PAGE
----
SOL | March 2017
SOL comments to the EU delegation to SA’ press release of 16 March 2017
PRESS RELEASE: European Union, Delegation to the Republic of South Africa
Poultry crisis: what does it mean for markets and consumers?
An EU perspective
[SOL comments in bold]
Having read in the press the repeated ill-informed and distorted comments and accusation by some South African poultry producers’ regarding the European Union and chicken bone-in imports into South Africa, I would like to share with readers the European Union perspective.
[No SA poultry producers are fully justified to accuse the EU of dumping, see below why.]
South Africa’s trade relationship with the EU remains by far the most significant for the country. both in terms of volumes of local exports and in terms of job creation in South Africa. This, notably is largely due to the opportunities created under the SADC-EU Economic Partnership Agreement (EPA) which entered into force on 16 October 2016. One recent example to illustrate this: South Africa’s citrus industry in 2016 achieved record exports to the EU, close to R7bn in value (up from R2bn in 2007) and is set to take advantage of further market openings provided under EPA. Tens of thousands of jobs depend on South African exports of citrus alone. This success has been possible despite differences on the threat of a fungal disease, citrus black spot, that affects local citrus production in South Africa. This illustrates how concerted and constructive efforts by South African and EU interests can lead to hugely beneficial results both for markets and consumers.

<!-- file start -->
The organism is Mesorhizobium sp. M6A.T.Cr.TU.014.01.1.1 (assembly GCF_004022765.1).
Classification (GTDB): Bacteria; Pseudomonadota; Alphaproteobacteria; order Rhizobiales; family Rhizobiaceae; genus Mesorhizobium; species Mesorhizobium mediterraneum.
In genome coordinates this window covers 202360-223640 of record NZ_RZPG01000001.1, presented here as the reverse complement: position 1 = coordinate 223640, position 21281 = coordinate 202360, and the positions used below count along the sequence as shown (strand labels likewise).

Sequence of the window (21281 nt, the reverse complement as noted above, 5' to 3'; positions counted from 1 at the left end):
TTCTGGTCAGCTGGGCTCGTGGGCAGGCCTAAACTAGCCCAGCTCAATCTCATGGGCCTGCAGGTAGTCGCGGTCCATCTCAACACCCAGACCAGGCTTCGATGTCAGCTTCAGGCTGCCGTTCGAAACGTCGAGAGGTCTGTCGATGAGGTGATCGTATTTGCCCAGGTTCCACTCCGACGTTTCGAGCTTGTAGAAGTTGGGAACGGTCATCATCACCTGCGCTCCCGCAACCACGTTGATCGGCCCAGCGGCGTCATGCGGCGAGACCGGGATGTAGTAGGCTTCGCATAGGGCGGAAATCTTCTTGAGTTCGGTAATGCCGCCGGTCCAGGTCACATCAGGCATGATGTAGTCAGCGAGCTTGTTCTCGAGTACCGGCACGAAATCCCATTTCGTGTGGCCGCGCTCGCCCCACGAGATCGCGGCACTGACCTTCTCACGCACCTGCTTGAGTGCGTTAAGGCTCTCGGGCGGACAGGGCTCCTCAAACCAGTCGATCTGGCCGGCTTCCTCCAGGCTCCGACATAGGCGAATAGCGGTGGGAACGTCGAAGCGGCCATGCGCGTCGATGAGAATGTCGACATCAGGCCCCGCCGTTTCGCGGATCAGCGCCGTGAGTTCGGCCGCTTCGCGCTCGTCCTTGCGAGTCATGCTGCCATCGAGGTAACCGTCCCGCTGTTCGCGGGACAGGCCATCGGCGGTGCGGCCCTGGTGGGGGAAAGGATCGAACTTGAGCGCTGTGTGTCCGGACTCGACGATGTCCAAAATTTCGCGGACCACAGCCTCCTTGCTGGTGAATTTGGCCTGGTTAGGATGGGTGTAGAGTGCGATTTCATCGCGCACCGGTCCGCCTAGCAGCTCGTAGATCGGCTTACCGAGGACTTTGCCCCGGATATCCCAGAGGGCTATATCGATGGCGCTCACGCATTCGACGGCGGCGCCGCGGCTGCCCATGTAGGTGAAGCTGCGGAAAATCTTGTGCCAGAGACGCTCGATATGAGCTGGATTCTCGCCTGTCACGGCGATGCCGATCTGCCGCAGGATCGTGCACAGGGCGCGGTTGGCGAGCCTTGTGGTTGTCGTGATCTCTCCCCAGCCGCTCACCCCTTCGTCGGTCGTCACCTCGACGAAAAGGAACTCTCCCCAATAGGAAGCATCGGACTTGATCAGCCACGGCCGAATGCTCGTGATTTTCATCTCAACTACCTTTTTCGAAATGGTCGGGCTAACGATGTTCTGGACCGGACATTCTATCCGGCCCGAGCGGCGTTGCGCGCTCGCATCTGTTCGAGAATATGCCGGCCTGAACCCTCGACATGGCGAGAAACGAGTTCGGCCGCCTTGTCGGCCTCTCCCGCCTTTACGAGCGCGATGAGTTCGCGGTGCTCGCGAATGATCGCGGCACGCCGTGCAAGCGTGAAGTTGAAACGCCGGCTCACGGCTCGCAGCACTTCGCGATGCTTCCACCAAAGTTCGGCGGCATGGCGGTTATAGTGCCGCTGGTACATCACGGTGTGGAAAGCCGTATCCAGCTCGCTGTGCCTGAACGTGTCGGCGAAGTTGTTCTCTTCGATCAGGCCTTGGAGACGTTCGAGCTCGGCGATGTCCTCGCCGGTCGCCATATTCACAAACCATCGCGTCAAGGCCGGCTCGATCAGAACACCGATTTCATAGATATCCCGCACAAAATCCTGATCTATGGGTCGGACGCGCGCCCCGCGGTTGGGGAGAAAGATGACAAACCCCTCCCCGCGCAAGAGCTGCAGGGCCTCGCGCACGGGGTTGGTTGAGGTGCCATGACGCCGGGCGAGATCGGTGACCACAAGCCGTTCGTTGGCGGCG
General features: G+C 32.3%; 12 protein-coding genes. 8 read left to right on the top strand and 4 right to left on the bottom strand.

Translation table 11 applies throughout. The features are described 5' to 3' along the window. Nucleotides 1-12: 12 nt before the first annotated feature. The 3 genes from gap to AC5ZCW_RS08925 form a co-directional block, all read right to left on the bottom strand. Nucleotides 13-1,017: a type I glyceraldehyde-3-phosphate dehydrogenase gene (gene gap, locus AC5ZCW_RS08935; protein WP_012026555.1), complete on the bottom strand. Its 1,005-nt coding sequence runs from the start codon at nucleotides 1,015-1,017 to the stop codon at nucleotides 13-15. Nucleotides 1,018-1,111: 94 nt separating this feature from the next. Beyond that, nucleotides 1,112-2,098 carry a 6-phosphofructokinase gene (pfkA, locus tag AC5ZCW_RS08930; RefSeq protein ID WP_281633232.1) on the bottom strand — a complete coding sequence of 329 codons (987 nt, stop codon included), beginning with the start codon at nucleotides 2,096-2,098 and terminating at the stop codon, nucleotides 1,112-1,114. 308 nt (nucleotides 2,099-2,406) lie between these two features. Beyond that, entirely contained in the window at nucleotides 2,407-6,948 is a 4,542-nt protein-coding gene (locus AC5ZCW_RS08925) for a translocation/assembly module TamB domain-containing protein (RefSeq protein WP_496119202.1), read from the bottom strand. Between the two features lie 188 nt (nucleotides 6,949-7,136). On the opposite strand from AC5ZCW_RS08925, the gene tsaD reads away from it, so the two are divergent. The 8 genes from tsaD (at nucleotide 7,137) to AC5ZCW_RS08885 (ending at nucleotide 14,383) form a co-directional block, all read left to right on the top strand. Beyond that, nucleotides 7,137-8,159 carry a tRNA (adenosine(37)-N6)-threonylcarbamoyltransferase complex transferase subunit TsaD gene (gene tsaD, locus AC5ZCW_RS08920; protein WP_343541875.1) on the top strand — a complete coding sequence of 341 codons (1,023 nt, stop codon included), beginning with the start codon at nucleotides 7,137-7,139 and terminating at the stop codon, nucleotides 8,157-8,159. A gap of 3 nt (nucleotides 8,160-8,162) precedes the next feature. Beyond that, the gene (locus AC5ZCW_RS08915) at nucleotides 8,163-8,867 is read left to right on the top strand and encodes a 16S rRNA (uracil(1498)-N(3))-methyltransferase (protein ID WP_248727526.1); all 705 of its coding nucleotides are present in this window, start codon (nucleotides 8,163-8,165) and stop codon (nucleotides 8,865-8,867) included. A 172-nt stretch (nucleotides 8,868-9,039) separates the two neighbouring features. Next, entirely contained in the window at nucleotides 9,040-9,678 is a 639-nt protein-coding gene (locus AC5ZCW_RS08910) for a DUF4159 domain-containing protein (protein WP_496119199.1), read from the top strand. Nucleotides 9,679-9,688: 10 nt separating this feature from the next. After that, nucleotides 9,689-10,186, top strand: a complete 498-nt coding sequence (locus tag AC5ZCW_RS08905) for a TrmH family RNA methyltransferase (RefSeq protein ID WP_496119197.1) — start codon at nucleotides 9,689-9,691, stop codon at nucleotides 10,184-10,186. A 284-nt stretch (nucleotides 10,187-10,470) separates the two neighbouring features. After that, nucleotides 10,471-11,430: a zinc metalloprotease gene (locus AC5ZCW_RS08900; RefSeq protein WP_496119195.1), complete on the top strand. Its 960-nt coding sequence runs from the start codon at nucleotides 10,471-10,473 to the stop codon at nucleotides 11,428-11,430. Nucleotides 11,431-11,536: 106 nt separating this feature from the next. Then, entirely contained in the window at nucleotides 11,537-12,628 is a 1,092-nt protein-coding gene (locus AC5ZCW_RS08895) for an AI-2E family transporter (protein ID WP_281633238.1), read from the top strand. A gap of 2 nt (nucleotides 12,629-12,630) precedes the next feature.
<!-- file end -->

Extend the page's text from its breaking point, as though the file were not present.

[The fact that SA citrus producers benefit for increased sales to the EU does not justify the EU dumping!]
The same holds true for poultry: here too, the SADC EU Economic Partnership Agreement, rather than public campaigns, provides the appropriate framework to address challenges and resolve differences to find common ground. We have full confidence in the work done by the inter-ministerial committee established by the Department of Trade and Industry (DTI), and we are committed to the process underway by the International Trade Administration Commission (ITAC), South Africa’s body in charge of investigating matters arising on international trade.
Regarding EU chicken bone-in exports to South Africa I must state clearly that increases experienced in the past have in no way been influenced by EU market interventions. Since 2003, the EU does not provide any export subsidies to poultry farmers exporting to Africa, nor does it encourage the practice. The EU-SADC Economic Partnership Agreement (EPA), just like all of the EU’s Economic Partnership Agreements, bans agricultural export subsidies altogether, and there is also no domestic support for chicken producers in the EU.